The thrust of Mr. Keller's argument is that Dr. Pett negligently cut into the aorta even though the blood flow was insufficient. He first claims that the pump was malfunctioning. The district court implicitly found, however, that the pump was working when it found that the low blood pressure resulted from the constant flow of the pump during Mr. Keller's surgery. This finding of fact is not clearly erroneous. Dr. Michaelis testified that, in procedures using the pump, he had seen precipitous drops hundreds of times due to lowered resistance. He also testified that the normal level of the upstream pressure indicated that the pump was drawing blood out of the atrium. We cannot say, therefore, that the evidence does not support a determination that the pump was working.
Mr. Keller also claims that the pump may not have been turned on until after the aorta was opened. The district court found that the pump was turned on after cross-clamping and that there was no evidence that the surgeon had violated the standard of care. The record contains no direct evidence to indicate that Dr. Pett did not check the pump before cutting into the aorta. Nor does the record contain circumstantial evidence that compels the conclusion that the pump was not on. We cannot say that we are left with the definite and firm conviction that a mistake has been made.
Finally, Mr. Keller also contends that the surgeon breached the standard of care by proceeding with the surgery despite the low blood pressure. Dr. Michaelis disagreed. Describing the preparatory steps of the operation in detail and the trauma to the body in surgery, he testified that, even at the point of clamping, it would take a very serious development, like a massive heart attack, to require the surgeon to terminate the procedure. The district court, after lengthy examination of the expert witnesses, credited the testimony of Dr. Michaelis on this issue. Our review of the testimony at trial makes clear that the district court's credibility determination, and its conclusion that there was no evidence of a breach in the standard of care, did not constitute clear error.
We must conclude, therefore, that the district court's determination that the attending surgeon did not breach the standard of care is sufficiently supported by the evidence. Accordingly, we cannot disturb its judgment.
For the foregoing reasons, the judgment of the district court is affirmed.
Dr. Pett is a board certified cardiothoracic surgeon and associate professor at the University of New Mexico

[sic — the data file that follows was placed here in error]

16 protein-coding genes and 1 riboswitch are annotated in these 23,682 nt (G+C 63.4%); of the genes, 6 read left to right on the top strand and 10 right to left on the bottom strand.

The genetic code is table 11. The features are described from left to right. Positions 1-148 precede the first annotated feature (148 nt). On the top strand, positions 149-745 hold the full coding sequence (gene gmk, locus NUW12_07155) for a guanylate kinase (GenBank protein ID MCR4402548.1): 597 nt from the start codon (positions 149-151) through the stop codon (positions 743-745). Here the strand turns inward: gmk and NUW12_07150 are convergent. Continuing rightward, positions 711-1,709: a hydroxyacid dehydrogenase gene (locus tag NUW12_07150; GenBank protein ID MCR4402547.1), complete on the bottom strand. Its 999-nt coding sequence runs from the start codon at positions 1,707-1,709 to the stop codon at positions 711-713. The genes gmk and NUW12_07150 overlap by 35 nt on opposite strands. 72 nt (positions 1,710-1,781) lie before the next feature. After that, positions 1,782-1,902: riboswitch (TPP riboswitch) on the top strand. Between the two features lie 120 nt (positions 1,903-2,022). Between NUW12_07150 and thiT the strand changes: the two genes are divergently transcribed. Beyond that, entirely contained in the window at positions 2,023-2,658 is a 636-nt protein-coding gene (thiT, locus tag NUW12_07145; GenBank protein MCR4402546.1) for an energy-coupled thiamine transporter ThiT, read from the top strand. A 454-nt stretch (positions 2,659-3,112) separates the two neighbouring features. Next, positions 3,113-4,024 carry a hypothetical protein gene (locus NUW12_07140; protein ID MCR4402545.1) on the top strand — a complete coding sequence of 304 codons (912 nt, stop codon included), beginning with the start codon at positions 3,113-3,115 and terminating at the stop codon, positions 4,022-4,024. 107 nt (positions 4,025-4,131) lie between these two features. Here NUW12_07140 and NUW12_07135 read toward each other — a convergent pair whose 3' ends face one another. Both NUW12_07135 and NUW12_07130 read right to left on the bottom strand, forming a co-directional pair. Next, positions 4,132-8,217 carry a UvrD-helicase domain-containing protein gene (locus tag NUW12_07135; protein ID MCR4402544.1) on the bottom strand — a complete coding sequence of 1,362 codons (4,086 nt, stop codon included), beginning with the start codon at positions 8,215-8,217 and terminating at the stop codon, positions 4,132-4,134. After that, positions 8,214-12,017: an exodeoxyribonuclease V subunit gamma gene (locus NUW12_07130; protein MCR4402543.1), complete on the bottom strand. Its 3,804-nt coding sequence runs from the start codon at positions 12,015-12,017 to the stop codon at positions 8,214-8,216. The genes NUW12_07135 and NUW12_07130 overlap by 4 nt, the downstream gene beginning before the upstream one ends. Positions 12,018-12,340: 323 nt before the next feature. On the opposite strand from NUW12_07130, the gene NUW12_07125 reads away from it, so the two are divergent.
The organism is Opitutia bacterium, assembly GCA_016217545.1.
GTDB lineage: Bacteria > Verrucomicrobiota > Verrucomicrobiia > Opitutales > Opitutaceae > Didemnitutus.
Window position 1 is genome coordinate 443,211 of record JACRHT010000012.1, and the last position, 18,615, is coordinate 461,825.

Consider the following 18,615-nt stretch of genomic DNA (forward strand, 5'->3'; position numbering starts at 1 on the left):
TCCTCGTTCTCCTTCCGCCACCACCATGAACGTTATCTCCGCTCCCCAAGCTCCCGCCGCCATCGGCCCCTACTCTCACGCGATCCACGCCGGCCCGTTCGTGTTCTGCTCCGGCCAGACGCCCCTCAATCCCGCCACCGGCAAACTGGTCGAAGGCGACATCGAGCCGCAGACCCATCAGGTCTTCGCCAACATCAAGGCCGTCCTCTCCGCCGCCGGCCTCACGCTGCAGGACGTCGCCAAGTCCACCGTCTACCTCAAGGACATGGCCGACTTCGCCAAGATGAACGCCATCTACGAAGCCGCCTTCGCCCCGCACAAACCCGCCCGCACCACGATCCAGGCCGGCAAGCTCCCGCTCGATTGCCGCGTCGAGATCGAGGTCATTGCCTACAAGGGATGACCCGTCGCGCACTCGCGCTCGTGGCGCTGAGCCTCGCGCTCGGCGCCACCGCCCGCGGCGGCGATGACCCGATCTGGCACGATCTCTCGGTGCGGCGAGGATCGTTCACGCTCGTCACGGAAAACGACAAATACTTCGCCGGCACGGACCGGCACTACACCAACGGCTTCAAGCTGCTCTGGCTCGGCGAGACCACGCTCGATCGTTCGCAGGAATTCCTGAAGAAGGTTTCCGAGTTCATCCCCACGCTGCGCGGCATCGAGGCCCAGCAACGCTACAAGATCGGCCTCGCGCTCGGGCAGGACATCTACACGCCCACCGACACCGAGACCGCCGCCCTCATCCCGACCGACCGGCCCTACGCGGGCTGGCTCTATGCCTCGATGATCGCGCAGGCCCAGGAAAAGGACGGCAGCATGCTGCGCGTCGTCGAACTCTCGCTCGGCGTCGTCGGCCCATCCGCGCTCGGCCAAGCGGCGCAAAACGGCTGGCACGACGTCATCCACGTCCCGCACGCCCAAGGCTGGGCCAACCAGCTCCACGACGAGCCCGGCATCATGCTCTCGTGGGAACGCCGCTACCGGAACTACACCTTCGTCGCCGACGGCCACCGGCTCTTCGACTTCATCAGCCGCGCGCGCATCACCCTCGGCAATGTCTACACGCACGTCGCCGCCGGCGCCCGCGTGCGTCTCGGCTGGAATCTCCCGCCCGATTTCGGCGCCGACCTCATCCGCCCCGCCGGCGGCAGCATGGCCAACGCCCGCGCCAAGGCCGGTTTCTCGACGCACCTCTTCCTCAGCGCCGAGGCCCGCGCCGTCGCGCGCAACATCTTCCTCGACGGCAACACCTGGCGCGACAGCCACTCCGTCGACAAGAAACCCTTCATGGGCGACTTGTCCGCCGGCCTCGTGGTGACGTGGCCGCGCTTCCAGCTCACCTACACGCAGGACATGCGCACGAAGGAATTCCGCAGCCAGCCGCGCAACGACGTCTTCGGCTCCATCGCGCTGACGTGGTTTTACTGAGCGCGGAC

Dr. Michaelis is a board certified cardiac surgeon, senior vice president for medical affairs at Northwestern Memorial Hospital, and professor of surgery at Northwestern University School of Medicine
We must decide the case on the basis of the description of the surgical procedure presented by the district court and the parties. The record might possibly support a different description of the procedure, but it is not our role to scour the record independently and to characterize the procedure differently from the presentation offered by the parties. It is certainly not our task to make arguments that the parties do not make
The term "downstream" refers to those parts of the body fed by the aorta below the site of the operation. "Upstream" refers to the respective parts of the upper body fed by the aorta above the site of the operation
At 11:30, which was around the time that Dr. Pett applied the clamps to the aorta, the downstream blood pressure dropped to a low level of 18. At 12:05, the downstream pressure was 42. The nurse anesthetist stated that he had probably not recorded any changes in the downstream pressure during this period because it had not altered. Dr. Bass, Mr. Keller's expert, noted that according to the medical record, the pressure had reached 50 by 12:10. In addition, Mr. Keller noted that the pump needed to be adjusted at some point, and that tests revealed acidosis, a lowering of the blood's pH that may indicate poor blood flow
See BASF Corp. v. Old World Trading Co., 41 F.3d 1081, 1098 (7th Cir. 1994) (noting that the court was "particularly reluctant" to find that the district court erred by not drawing an inference from missing documents because the district court had made no finding that the documents had been willfully destroyed); United States v. Esposito, 771 F.2d 283, 286 (7th Cir. 1985) (noting that a finding of bad faith is necessary to an invocation of the spoliation doctrine), cert. denied, 475 U.S. 1011, 106 S. Ct. 1187, 89 L. Ed. 2d 302 (1986); S.C. Johnson & Son, Inc. v. Louisville & Nashville R.R., 695 F.2d 253, 258-59 (7th Cir. 1983) (same). See also United States v. $94,000.00 in U.S. Currency, 2 F.3d 778, 787 (7th Cir. 1993) (holding, in civil forfeiture case in which government failed to produce document, that district court did not abuse its discretion by refusing to grant sanctions because inter alia no contention of bad faith); Coates v. Johnson & Johnson, 756 F.2d 524, 551 (7th Cir. 1985) (declining to make inference where documents were destroyed under routine procedures, not in bad faith)